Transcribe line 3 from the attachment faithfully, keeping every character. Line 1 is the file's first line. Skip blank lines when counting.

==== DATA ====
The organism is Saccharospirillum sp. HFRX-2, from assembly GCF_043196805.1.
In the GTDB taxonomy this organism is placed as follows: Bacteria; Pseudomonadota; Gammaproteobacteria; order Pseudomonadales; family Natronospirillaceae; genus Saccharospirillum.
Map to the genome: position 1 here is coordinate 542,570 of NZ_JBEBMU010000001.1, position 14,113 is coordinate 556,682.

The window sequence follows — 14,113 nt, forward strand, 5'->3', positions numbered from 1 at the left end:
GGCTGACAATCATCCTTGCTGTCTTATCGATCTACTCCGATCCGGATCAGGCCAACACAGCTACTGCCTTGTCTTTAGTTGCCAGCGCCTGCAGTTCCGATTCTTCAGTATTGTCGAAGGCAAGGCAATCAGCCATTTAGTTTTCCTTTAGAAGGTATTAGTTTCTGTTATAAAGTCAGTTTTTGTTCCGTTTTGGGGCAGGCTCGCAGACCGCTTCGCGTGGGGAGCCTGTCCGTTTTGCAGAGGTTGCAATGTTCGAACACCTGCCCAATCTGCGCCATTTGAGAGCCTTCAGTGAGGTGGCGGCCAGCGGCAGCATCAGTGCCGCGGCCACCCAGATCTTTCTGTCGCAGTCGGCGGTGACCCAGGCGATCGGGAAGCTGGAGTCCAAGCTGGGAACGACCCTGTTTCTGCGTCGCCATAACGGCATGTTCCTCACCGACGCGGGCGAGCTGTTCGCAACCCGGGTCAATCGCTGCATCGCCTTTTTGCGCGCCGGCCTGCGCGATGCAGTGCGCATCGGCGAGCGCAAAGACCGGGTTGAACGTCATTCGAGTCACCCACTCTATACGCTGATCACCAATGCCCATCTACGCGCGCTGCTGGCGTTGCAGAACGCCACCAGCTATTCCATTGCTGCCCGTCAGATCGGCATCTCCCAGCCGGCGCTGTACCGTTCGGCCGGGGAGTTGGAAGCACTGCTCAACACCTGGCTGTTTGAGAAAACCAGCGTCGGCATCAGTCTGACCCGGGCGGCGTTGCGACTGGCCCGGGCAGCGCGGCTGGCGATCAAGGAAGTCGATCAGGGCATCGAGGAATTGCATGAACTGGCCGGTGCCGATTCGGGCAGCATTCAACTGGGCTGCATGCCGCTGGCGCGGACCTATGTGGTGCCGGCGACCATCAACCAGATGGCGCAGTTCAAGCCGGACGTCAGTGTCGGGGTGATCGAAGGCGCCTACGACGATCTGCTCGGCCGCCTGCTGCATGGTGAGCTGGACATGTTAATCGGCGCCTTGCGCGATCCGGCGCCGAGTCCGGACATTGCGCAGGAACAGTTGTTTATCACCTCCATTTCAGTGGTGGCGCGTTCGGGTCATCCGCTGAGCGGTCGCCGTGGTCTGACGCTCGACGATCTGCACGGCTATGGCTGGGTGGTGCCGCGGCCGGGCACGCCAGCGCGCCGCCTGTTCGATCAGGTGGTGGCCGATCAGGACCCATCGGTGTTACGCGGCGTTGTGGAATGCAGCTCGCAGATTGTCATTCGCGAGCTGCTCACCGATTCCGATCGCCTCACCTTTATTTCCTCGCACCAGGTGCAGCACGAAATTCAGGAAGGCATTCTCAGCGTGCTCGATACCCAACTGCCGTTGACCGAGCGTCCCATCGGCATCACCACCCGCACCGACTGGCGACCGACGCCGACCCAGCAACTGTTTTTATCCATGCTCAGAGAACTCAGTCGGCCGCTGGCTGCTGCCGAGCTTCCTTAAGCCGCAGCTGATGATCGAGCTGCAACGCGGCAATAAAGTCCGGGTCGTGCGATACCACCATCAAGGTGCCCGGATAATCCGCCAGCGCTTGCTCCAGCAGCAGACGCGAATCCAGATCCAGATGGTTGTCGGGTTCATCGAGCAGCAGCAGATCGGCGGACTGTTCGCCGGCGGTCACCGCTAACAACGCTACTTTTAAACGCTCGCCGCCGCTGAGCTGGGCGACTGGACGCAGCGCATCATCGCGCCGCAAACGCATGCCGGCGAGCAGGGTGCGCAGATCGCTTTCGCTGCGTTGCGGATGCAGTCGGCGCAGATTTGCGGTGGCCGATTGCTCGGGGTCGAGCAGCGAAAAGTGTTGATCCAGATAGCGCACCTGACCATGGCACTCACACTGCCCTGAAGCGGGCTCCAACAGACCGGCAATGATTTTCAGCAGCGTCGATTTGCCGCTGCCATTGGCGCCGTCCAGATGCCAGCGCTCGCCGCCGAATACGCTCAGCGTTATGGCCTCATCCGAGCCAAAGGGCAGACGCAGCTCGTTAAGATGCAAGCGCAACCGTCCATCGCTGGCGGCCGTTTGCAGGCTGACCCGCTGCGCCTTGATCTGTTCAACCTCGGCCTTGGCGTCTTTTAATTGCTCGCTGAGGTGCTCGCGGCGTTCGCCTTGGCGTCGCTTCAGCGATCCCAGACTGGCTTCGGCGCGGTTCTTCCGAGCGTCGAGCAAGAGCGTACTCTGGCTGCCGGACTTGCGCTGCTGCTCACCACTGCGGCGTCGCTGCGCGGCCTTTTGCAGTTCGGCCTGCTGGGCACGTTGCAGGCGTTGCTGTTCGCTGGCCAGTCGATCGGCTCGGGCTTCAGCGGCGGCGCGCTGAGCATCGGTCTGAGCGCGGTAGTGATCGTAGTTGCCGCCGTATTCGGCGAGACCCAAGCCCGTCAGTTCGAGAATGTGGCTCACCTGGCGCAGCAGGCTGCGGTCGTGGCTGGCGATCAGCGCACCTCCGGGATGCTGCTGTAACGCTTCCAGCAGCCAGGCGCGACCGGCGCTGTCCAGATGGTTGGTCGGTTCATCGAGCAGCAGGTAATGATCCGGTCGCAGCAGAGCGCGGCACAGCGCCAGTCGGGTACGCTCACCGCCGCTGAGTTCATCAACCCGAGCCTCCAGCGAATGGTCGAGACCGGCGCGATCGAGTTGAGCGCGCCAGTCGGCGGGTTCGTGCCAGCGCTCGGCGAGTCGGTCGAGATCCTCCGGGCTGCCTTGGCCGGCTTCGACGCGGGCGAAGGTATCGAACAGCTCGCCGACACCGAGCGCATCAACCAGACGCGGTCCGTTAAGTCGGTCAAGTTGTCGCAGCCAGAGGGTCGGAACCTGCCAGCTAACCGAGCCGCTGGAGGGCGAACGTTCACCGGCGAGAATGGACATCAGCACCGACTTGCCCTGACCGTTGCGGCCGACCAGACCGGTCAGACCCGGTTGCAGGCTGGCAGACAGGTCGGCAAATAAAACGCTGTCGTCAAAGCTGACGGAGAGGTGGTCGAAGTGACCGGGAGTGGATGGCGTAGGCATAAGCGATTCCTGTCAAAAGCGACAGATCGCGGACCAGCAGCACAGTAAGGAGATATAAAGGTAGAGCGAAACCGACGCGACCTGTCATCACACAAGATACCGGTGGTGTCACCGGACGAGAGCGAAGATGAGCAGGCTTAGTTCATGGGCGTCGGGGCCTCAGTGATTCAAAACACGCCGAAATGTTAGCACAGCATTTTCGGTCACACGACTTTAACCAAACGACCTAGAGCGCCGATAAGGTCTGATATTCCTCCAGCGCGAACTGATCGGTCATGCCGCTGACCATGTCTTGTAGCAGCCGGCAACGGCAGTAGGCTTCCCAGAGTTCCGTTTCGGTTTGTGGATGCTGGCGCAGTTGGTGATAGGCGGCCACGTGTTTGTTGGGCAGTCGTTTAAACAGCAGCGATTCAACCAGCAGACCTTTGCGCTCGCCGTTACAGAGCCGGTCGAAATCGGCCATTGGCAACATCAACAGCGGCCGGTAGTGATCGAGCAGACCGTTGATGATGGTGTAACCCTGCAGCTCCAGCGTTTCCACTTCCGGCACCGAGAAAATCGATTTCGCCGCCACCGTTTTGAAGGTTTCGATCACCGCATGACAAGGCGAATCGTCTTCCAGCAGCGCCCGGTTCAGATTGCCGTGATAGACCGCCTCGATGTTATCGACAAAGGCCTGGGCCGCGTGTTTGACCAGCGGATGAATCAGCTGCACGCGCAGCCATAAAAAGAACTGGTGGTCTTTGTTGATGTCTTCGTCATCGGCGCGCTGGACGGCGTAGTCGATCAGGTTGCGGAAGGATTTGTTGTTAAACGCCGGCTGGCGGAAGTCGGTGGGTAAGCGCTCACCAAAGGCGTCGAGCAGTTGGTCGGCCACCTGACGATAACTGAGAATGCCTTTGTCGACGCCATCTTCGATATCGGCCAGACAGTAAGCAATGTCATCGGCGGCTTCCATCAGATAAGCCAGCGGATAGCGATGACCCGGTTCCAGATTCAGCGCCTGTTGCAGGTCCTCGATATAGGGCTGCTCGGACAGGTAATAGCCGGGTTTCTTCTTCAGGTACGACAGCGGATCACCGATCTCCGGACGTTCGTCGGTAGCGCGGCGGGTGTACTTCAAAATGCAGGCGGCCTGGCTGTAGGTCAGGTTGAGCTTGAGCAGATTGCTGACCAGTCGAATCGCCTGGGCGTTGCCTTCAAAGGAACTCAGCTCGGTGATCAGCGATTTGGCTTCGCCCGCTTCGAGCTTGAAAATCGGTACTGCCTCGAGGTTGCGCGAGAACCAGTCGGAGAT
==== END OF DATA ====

Map to the genome: position 1 here is coordinate 542,570 of NZ_JBEBMU010000001.1, position 14,113 is coordinate 556,682.